Blumhouse’s Fantasy Island
Back in January, I wrote about the early 2020 movies I was looking forward to seeing in theatres. After I poured one out for seeing movies in theatres in 2020, I went back to the list.
I intended to review the movies on the list. To my surprise, I’ve only seen one of the seven movies listed. Obviously I couldn’t see Black Widow, but I’ve had access to the other movies on the list in one way or another. Heck, Bloodshot’s been available on Prime at no additional cost for months. Instead, I watched Blumhouse’s Fantasy Island.
Blumhouse’s Fantasy Island
Low budget (as in affordable, not necessarily cheap) horror producer Blumhouse Productions acquired the rights adapt the classic TV show Fantasy Island into a feature film.
In case you don’t know, imagine a genie in the shape of a tropical island. Select clientele visit the island for a literally life changing vacation, arriving with a regret that they wish had gone differently. So the island makes it happen. The guests get a do over, armed with the insight of how their life played out originally. In the end, guests rarely get the wish they thought they wanted.
On the show, the twists usually see the island having greater insight into the guests’ needs, or less short-sighted goals. However, it’s not hard to see how the above premise can be played for horror. Make the island less of an Aladdin Genie and more an ironic Wishmaster genie. The moral changes from “fulfilling needs over wants” to “be careful what you wish for.”
Mr Roark and Tattoo
Reboots that reverse the moral center of the original usually turn an important wholesome character into one who is only superficially good. For the Wicked Witch of the West to be sympathetic, Wicked made Glinda the Good Witch a mean girl and The Wizard of Oz despotic. Hanna Barbera characters have run through the ringer, whether they’re questionable clients of Harvey Birdman, or slasher movie murderers like The Banana Splits.
Fantasy Island’s original protagonists, Mr Roark and Tattoo, act as the island’s keepers, greeting guests and facilitating their wishes. A lot of the classic series’ success can be attributed to Ricardo Montalbán’s charming portrayal as Mr Roark.
The normally also charming Michael Peña plays Roark in the horror film. If Roark was going to be the film’s villain, Peña would have to (/get to) play against type.
As for Tattoo… I’ve said too much.
Why Did I Want To Watch This Movie
In my January post I mentioned above, this wasn’t one of the movies I was excited about. It was an honourable mention.
From that post:
“I think I’m just a sucker for fantasy adaptations that focus on the horror of magic. I like the original Fantasy Island just fine, so when I saw a remake with Michael Peña in the Ricardo Montalban role, that sounded like it could be fun. This does NOT. LOOK. FUN. But it does have my attention.”
My feelings on the movie changed every time I saw an add for it. I was initially intrigued. Later, I felt bad. Fantasy Island embodied optimism, second chances, learning from ones mistakes. The worst case scenario, this movie would be Saw without the psychology, cashing in on the name recognition. But best case scenario, Fantasy Island could lean into the psychology and draw it out with magic and irony.
When Blumhouse’s Fantasy Island showed up on Prime as a recommended horror movie around Halloween, it was finally time to watch it.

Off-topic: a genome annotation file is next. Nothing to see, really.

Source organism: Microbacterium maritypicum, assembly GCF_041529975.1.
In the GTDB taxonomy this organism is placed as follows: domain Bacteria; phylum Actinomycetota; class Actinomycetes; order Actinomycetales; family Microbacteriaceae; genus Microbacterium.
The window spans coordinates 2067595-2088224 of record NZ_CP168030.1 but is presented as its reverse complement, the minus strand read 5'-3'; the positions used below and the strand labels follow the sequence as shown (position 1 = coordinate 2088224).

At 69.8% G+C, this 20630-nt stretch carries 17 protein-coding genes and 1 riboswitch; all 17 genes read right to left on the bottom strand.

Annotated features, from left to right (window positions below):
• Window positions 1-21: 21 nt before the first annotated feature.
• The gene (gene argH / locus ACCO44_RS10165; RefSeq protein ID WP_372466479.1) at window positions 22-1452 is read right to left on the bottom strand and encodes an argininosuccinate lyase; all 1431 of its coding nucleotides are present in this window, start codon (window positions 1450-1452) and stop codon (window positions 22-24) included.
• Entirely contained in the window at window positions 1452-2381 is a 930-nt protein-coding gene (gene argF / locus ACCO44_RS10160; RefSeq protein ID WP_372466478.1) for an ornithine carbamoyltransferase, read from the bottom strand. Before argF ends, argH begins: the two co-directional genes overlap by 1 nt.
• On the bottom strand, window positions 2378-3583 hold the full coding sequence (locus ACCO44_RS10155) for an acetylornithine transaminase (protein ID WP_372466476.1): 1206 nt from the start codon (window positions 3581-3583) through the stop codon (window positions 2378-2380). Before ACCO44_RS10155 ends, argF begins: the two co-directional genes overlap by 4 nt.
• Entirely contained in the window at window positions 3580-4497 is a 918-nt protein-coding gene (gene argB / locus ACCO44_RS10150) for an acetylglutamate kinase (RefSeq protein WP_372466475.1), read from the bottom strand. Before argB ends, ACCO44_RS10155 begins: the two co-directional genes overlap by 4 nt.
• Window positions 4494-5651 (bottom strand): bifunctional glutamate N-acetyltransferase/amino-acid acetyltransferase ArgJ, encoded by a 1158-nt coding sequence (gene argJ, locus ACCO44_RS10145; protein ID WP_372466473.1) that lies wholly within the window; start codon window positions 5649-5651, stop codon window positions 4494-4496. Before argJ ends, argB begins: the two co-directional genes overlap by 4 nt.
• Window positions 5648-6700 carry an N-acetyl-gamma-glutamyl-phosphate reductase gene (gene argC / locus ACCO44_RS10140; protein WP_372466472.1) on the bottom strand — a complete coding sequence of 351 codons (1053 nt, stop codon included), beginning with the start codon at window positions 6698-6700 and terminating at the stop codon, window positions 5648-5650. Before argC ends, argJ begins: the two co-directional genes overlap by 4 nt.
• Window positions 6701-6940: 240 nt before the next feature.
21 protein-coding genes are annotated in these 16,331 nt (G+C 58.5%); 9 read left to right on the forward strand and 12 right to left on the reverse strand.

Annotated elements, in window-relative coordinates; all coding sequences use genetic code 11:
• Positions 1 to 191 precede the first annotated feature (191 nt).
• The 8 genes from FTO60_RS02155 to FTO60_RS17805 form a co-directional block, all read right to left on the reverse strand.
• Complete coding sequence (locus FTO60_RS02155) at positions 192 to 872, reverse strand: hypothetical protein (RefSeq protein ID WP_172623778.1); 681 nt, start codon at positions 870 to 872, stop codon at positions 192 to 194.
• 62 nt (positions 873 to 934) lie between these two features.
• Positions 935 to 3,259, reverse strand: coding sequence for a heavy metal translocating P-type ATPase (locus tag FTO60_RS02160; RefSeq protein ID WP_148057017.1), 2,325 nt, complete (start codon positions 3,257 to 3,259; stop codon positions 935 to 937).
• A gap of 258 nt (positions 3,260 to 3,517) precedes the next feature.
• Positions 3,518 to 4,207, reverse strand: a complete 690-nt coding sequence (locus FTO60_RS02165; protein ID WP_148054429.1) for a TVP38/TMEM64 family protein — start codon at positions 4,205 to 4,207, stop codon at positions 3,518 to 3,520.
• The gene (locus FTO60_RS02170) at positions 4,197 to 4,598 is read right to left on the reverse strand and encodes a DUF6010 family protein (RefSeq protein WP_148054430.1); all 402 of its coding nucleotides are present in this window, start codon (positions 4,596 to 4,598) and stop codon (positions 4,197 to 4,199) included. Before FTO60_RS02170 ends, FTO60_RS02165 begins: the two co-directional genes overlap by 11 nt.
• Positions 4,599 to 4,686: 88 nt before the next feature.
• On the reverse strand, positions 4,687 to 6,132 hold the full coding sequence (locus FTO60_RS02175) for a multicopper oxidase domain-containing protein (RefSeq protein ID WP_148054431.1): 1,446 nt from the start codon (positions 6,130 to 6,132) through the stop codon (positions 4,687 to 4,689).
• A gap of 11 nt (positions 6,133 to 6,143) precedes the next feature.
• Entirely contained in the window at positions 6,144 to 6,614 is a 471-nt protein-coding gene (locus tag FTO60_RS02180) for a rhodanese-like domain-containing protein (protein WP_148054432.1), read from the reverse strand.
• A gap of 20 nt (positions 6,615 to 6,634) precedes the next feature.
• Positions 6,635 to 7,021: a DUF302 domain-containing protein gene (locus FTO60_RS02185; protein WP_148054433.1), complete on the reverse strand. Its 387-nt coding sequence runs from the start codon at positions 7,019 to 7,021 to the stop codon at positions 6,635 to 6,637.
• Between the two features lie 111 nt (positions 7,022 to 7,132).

I liked Blumhouse’s Fantasy Island quite a bit. It lands far closer to my best case scenario than my worst case scenario. It follows the same group of characters through the whole movie as they receive their fantasy, discover the dark side of what they wished for, and try to outmaneuver the twists their fantasy takes.
The twists come at different paces. This keeps the excitement recurring, and gives every character’s fantasy different shades of intrigue. Austin Stowell’s Patrick, for example, regrets that he never enlisted in the army to continue his father’s legacy. His fantasy not only puts him in the military but in his father’s unit. Ryan Hansen’s J. D.’s fantasy about living the rich life plays out like a poolside vacation for almost half the movie. Whereas Patrick’s scenes focus on family drama and the dangers of a warzone, J.D. hanging out by the pool is so devoid of drama that the lack of tension builds tension.
Most low budget horror movies cut costs with an unknown cast of attractive people. In this case, the performances hold the movie together. Jimmy O Yang is charming, and he has great chemistry with his on-screen half-brother (Hansen). Maggie Q plays every scene with a mix of the emotion the scene calls for and suspicion. Lucy Hale and Portia Doubleday overcome the cliched of their roles as young, attractive blonde women running and screaming.
The only performance that disappointed was Michael Peña. He was perfectly serviceable, but nowhere near the larger than life heights of Ricardo Montalbán’s version of the same character.
Critics and audiences are murdering this movie in the reviews. I’m surprised. I’m sure I liked this movie more than most -it’s well structured, which I put much more value into than most movie goers- but I have trouble seeing this as the plane wreck it’s popularly described as.
My guess is that it’s because it pulls its punches as a horror movie. It’s not a slasher or torture porn. It’s not The Banana Splits movie. It fails to fulfill the promise of a horror reimagining of Fantasy Island. In fact, this could have been an unusually dark episode of the original series.
By walking the line of horror and authentic, Blumhouse’s Fantasy Island alienates both horror fans and Fantasy Island fans. It just happen to perfectly line up with the fence I was sitting on about whether I even liked this idea or not.